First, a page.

He adds, “The other huge advantage during cold months is the windows and doors are left closed in until you are ready for window installation. This keeps the internal working temperature comfortable without any draft.”

All the elements of the building envelope were upgraded to match the strength and efficiency of the ICF walls. Anderson triple-glaze glass windows were used throughout. The roof is insulated
to R-70.

The building envelope has a HERS rating of 30, indicating is uses only 30% of the energy a typical home of this size would consume. It’s heated and cooled by a geothermal exchange system, which would normally be sized at 25 tons, but was downsized to 12 tons largely because of the ICF walls. Remarkably, the homeowners report they keep the home comfortable using just a single six ton unit. This is one-fourth the traditional sizing requirements.

To date, they’ve been able to heat and cool the 8,000 sq. ft. of conditioned space for less than $100 per month.

Dietz says, ” The entire course of construction dealt with new techniques and methods of construction. It was a daily challenge to find solutions and methods to make the installation efficient. This was difficult but all worth it as the results were truly amazing.”

He continues, “All of the subs left this project with new installation techniques and an appreciation of the value of ICF technology to the industry. They enjoyed working with the product and realize they can be more efficient and competitive than conventional construction.”

More than green, the home is also exceptionally robust. The exterior façade of natural stone and brick adds character and strength to the building. The Insul-Deck provides “safe room level” security throughout both of the lower two levels. All the handrails and window trims are cast concrete, made possible by the strength of the ICF wall core.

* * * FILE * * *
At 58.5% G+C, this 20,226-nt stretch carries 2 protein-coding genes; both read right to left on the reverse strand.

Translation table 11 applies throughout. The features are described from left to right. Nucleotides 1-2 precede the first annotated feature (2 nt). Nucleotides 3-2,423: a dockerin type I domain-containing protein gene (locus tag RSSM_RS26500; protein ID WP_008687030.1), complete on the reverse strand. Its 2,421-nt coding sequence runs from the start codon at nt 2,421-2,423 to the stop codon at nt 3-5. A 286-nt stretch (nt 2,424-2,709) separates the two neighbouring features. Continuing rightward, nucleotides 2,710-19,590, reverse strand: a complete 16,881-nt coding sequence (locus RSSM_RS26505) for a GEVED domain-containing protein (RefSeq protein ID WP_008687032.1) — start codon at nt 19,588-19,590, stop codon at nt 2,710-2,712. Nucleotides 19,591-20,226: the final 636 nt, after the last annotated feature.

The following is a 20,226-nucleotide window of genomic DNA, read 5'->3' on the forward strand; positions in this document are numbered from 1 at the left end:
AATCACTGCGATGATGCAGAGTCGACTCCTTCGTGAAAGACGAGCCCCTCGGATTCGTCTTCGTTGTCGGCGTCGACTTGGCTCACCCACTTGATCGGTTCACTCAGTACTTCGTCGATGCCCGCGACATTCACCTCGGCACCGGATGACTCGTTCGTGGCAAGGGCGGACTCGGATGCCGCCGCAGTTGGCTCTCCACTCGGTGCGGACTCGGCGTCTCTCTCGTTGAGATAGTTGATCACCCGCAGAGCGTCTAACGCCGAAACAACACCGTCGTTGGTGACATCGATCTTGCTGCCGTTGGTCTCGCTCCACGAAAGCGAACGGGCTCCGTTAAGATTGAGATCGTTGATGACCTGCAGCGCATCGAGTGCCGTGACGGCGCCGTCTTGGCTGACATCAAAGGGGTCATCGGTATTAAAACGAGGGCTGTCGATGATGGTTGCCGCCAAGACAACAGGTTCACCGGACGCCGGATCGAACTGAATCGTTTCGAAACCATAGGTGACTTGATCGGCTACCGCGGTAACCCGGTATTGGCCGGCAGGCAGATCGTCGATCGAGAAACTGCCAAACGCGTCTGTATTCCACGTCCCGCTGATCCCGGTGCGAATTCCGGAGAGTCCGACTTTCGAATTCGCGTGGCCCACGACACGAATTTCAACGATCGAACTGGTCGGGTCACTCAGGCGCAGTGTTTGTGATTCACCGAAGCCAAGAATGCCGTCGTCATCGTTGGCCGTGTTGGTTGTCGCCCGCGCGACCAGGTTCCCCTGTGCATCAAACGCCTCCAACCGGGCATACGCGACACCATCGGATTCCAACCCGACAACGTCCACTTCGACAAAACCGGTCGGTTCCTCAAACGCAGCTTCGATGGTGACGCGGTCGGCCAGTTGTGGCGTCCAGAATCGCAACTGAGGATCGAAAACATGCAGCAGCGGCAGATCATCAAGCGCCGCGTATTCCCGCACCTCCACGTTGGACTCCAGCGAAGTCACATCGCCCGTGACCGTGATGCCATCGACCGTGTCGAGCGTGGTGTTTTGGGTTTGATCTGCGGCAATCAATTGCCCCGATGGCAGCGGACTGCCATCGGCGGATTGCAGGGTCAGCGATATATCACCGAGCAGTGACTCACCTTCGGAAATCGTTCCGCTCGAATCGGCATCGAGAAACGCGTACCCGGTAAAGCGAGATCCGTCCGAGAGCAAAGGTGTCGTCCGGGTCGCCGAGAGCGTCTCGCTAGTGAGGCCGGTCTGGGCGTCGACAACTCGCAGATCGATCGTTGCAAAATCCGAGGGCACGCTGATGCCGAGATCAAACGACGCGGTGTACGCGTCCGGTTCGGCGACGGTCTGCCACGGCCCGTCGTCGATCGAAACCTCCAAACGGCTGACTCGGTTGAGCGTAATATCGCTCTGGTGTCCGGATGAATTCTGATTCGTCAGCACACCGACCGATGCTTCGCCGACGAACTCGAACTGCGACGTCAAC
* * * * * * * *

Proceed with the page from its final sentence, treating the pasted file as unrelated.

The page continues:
Despite the unmatched strength, it avoids a bunker-like atmosphere. The interior of the Hanawalt home is inviting, open, light, and airy. The décor is anchored in the 4,800 board feet of solid cherry woodwork, which is used in the custom curved staircase, bookcases, cabinets, trimwork, and wainscoting.

The project has garnered considerable media attention, including an eight-page cover feature in Concrete Homes magazine. Dietz has given lectures and seminars to building inspectors, county engineers, concrete manufactures, contractors and material suppliers as well as exhibiting at trade shows.

Dietz reports that the Hanawalts are extremely happy with the results of the project. “Building with ICFs has allowed them to realize their lifelong dream of building a completely unique and innovative green home with outstanding architectural features that would receive worldwide recognition,” he says. “From an architectural and sustainable standpoint, they could have never achieved this level of complexity and sophistication with any other building product.”

Location: Waverly, Iowa
Type: Custom Home
Size: 9,000 sq. ft. (floor)
ICF Use: 23,000 sq. ft.
Cost: Not public
Total Construction: 17 months
ICF Installation Time: 90 days

Owner: M. & B. Hanawalt
General Contractor, ICF Installer + Form Distributor: Dietz Construction
Engineer: Dave Gowers Engineering
Architect: Midwest Drafting and Design
ICF System: IntegraSpec ICF

  • Designed for disaster resistance and efficiency
  • R-50 walls, R-70 roof insulation
  • Triple-pane windows, HERS rating of 30
  • 8,000 sq. ft. of conditioned space for less than $100 per month
  • All interior and exterior walls are ICF
  • ICF wine cellar, and suspended ICF patio
  • Built during the coldest winter in Iowa history